The New York Times published on April 18, 2018 the following op-ed piece by Hadash MK Ayman Odeh, who leads the Joint List, the third-largest bloc in Israel’s parliament, the Knesset.
Seventy years ago, the world changed around my family. The establishment of the state of Israel represented self-determination for Jews, but a catastrophe — “Nakba” in Arabic — for Palestinians. In the area around the Mediterranean city of Haifa, where my family has lived for six generations, only 2,000 Palestinians of a population of 70,000 remained. My grandparents, A’bdel-Hai and A’dla, were among them. Their neighbors were expelled and dispossessed, and never allowed to return.
More than 400 Palestinian communities were destroyed entirely — each one carried the memories and milestones of the families who called it home. My grandparents and all those Palestinian Arabs who remained and became citizens of the state of Israel were placed under military rule in Israel until 1966.
This is a sorrowful and important part of my family’s story, and of Palestinian history. It should be recognized and mourned. But in 2011, Israel passed a law declaring that any institution that receives public funds can be financially penalized if it mourns the Nakba on the same day as Independence Day, which Israel celebrated [this year] on Thursday [April 19].
This law is intended to erase the painful truth of the Nakba, which is an inseparable part of the story of the founding of the state of Israel. It is also a point of proof that the Nakba — the erasure of Palestinians, along with our history, language and stories — is not a single historical event. It is a continuing phenomenon.
The Israeli educational system perpetuates the Nakba by refusing to teach about Palestinian society before 1948. Children in public schools throughout the country, Arab and Jewish, learn about European Zionists like Theodore Herzl, who died well before the establishment of Israel, but nothing about Palestinians before 1948. One would think there was not a Palestinian artist, poet or author before Israel’s founding.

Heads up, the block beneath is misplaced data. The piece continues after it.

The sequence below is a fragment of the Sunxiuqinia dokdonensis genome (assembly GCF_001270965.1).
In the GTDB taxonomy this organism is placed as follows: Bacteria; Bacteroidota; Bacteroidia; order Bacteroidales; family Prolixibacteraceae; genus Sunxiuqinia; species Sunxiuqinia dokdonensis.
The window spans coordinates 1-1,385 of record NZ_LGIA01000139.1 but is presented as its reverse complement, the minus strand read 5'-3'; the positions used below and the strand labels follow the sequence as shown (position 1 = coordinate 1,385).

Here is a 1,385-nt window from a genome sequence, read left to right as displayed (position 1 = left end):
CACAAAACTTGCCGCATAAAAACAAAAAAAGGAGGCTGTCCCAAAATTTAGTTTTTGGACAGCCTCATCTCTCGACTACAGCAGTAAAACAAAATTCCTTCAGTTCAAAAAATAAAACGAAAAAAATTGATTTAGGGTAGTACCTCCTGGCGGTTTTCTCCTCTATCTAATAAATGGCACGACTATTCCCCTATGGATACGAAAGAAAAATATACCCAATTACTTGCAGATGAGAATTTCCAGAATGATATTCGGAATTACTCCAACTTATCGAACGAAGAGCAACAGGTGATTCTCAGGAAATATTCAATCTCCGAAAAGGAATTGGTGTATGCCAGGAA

The residents of the small village of Umm al-Hiran, whose 1,000 residents are Palestinian citizens of Israel, tasted the continuing Nakba bitterly last week.
They have been battling with the Israeli government for years to receive recognition for their village, which would allow it to finally be connected to the water and electrical grids, and to benefit from public infrastructure like paved roads. But the state dug in its heels in and refused, bulldozing the village over and over.
Finally, desperate to end the uncertainty and pain of living and raising families so precariously, the village residents signed an agreement with the government to move to a nearby town. Umm al-Hiran will be demolished, and a new town called Hiran will be built in its place. According to the planned town’s bylaws, it will be home to religious Jews only; these racist requirements are legal under current Israeli law.
Palestinians living in the occupied territories feel the continuing Nakba constantly, at each checkpoint that makes travel unbearable and keeps them contained, at each funeral for an unarmed protester killed by Israeli snipers and each time a settlement is built on stolen land with the blessing of the Israeli government. And if the government of Prime Minister Benjamin Netanyahu follows through on its desires to annex the West Bank without providing full equal rights to its Palestinian residents, it won’t be a new Nakba. It will be the continuation of one that has never fully ended.
I don’t believe that my grandparents could have imagined 70 years ago that I would become a member of Knesset, representing Palestinian citizens of Israel, a minority voice in the parliament of the country we did not ask for but that came to us on the land we have always called home. I can’t know what place my children and grandchildren will have in their society in the future. But I am sure that to be able to create the kind of future I want for them — one in which they can live with equality and in peace — Israelis will have to do more than recognize the Nakba. They will have to end it.